The second major point that has come out of Custody Law and Critical Film is that of how the show’s writers utilize the show’s main characters.  This is a study of contrasts as well as an analysis of a trend throughout the series.  On one hand you have episodes like Custody Law and Eastern European Democracy that take two different stories and wrap them up in one episode, and in doing so only really focusing on smaller subsets of the entire main cast.  On the other you have episodes like Critical Film Studies feature the entire main cast in a single, contained storyline.

I tend to find the storylines that divide the cast into subsets less appealing than those that utilize the cast as a whole.  Those that divide the cast into subsets tend to leave out certain characters, whether it be Annie and Pierce in Custody Law or Shirley in Intro to Political Science (217).  Each character brings something different to the table.  They bring a different dynamic to the show in terms of they way they relate to other characters or the just through their own personality quirks.  Episodes that leave out one or more characters leave out some of that dynamic.

However, episodes that utilize all of the main cast, whether together in a bottle episode like Cooperative Calligraphy (208) or in an episode with diverging storylines such as Early 21st Century Romanticism (215), give the viewer the full load of tension and comedic relief.  They pack the action and excitement into one episode.  These are the episodes where major story arcs are usually developed or concluded.  Intermediate Documentary Filmmaking (216) is a good example of this.  The whole old, crazy Pierce storyline is largely resolved in this episode, which features the entire main cast in key dramatic roles.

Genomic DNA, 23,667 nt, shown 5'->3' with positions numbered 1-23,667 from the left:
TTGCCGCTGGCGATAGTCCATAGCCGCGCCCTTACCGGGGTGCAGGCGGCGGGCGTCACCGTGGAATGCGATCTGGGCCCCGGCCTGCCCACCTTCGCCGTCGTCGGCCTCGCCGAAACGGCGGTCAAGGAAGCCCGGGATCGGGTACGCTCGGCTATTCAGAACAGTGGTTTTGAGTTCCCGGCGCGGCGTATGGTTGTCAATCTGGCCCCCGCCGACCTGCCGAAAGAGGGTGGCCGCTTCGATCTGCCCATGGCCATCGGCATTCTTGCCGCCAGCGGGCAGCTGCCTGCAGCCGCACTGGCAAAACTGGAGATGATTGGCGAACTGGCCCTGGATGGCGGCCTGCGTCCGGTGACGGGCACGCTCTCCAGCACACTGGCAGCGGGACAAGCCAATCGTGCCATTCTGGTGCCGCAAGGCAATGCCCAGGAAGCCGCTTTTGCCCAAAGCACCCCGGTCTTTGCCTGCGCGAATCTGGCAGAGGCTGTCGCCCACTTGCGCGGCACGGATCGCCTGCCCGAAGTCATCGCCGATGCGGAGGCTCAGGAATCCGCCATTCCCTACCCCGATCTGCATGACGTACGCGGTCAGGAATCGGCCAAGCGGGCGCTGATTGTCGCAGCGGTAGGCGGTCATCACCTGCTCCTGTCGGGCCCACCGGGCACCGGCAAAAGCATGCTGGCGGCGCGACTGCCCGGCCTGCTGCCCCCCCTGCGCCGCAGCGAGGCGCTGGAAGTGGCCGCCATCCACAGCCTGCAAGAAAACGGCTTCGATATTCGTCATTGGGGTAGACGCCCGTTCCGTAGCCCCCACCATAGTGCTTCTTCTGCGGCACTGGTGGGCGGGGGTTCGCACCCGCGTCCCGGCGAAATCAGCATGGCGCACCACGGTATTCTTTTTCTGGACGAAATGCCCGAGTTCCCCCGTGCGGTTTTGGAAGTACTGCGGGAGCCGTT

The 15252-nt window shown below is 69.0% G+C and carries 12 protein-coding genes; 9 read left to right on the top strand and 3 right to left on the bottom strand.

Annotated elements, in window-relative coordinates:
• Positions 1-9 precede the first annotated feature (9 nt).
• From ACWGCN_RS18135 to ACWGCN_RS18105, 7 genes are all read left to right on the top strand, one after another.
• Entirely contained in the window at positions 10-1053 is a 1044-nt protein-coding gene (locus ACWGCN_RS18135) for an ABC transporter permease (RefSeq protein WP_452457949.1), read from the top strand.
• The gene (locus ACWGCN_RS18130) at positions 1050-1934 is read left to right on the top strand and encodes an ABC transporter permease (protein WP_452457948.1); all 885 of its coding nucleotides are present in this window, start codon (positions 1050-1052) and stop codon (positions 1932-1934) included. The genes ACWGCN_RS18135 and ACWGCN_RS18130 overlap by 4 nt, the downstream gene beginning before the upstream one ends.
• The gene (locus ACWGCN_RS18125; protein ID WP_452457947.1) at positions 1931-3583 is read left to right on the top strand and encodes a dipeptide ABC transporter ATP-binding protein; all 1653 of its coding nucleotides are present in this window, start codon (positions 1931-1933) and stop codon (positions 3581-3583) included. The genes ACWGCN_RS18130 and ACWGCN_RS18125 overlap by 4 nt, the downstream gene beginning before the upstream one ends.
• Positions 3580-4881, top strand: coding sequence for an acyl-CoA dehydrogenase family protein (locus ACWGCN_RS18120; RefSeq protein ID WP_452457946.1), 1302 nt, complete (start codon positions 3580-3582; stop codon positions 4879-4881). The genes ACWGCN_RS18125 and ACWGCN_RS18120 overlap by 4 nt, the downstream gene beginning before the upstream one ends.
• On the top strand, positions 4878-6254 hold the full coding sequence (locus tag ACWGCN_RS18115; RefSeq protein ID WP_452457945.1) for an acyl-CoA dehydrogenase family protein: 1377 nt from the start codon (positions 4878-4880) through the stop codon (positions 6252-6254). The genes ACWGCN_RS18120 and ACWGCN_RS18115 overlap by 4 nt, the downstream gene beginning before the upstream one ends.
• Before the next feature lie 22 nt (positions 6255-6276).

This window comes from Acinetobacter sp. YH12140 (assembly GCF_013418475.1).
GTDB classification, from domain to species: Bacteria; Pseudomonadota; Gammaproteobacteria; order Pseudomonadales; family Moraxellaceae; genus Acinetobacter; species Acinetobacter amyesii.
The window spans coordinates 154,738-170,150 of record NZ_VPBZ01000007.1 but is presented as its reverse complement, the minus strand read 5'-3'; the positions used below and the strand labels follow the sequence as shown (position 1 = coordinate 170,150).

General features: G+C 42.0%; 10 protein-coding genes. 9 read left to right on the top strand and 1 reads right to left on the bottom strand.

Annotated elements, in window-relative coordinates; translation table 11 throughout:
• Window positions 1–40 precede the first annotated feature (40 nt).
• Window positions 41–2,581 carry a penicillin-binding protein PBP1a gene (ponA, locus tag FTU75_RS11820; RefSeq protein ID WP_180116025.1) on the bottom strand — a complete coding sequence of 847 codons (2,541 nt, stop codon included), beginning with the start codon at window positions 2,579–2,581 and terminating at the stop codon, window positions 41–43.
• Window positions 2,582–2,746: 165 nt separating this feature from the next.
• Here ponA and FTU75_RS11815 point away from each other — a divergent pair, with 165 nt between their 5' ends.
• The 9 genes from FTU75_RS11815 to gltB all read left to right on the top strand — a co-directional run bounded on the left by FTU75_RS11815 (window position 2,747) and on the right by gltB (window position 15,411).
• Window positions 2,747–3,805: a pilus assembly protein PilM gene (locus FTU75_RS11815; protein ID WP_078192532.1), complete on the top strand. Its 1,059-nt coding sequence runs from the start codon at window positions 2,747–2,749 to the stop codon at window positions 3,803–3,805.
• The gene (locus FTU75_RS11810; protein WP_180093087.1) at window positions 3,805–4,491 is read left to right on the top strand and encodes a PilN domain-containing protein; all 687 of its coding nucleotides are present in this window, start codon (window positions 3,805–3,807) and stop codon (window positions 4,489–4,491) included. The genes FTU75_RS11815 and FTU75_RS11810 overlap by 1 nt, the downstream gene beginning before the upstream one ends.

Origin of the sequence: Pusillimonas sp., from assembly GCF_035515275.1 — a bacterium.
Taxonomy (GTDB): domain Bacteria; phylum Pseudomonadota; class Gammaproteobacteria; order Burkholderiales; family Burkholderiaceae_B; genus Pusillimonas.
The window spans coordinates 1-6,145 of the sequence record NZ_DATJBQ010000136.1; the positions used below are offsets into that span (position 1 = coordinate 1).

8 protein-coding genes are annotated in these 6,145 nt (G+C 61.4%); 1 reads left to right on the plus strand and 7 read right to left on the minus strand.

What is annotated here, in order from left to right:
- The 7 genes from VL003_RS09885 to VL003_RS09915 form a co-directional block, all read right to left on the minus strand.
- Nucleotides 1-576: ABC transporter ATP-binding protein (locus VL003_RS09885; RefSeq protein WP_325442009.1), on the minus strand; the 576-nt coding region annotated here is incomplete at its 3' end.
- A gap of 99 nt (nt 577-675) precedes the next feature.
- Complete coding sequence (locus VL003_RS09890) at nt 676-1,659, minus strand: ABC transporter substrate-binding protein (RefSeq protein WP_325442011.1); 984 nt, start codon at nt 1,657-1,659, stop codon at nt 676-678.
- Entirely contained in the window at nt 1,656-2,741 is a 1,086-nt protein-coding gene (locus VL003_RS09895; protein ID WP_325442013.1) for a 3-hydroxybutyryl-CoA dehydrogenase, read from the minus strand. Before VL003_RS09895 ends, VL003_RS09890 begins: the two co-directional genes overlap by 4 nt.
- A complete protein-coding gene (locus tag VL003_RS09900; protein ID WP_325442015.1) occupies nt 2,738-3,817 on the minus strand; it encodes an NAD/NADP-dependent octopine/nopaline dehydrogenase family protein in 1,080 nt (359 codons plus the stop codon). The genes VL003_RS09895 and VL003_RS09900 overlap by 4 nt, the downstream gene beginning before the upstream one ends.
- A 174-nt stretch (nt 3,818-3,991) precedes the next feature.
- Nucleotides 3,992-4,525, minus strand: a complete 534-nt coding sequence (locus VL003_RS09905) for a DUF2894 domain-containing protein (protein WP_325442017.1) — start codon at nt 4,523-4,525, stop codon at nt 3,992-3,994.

Overall, Custody Law and Critical Film are both solid episodes despite being very different in both their storylines and the way that they utilize the show’s cast.

Stay tuned for the next Review featuring The Big Bang Theory episodes The Zarnecki Incursion (219) and The Herb Garden Germination (220).

I hate Raj.

I’ve sat through three and a half seasons of The Big Bang Theory and I’m now finally comfortable saying it: I HATE RAJ.  I have given him countless chances to carry an episode, most notably in The Pirate Solution (304) and The Thespian Catalyst (414), but he has never delivered in any kind of satisfactory manner.

He adds nothing to the show on his own, but only serves as a foil for the other, more interesting characters.  Without Sheldon, Howard, or Leonard, Raj is nothing.  He even needs others to talk for him.

This week’s episode of The Big Bang Theory underlined this in my mind.  Raj’s role in The Prestidigitation Approximation was nothing short of abhorrent: he was simply Wolowitz’s tool in messing with Sheldon.  Raj did not play any independent role of his own, just bobbing his head along annoyingly to Wolowitz’s quips and tricks.